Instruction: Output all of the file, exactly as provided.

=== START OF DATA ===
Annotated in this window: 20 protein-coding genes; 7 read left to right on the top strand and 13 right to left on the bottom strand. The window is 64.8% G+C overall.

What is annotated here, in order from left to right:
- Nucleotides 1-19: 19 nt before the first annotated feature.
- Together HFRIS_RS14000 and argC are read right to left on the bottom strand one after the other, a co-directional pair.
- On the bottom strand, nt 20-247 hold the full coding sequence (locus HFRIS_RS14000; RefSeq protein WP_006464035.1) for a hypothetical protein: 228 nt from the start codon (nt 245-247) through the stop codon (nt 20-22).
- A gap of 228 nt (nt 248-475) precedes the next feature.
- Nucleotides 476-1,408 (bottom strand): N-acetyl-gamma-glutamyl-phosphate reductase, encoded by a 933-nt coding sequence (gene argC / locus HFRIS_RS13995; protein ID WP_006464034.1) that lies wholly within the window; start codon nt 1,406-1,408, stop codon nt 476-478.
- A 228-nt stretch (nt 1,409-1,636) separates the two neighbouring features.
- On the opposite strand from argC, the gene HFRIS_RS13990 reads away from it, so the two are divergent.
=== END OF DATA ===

Annotated in this window: 20 protein-coding genes; 7 read left to right on the top strand and 13 right to left on the bottom strand. The window is 64.8% G+C overall.

What is annotated here, in order from left to right:
- Nucleotides 1-19: 19 nt before the first annotated feature.
- Together HFRIS_RS14000 and argC are read right to left on the bottom strand one after the other, a co-directional pair.
- On the bottom strand, nt 20-247 hold the full coding sequence (locus HFRIS_RS14000; RefSeq protein WP_006464035.1) for a hypothetical protein: 228 nt from the start codon (nt 245-247) through the stop codon (nt 20-22).
- A gap of 228 nt (nt 248-475) precedes the next feature.
- Nucleotides 476-1,408 (bottom strand): N-acetyl-gamma-glutamyl-phosphate reductase, encoded by a 933-nt coding sequence (gene argC / locus HFRIS_RS13995; protein ID WP_006464034.1) that lies wholly within the window; start codon nt 1,406-1,408, stop codon nt 476-478.
- A 228-nt stretch (nt 1,409-1,636) separates the two neighbouring features.
- On the opposite strand from argC, the gene HFRIS_RS13990 reads away from it, so the two are divergent.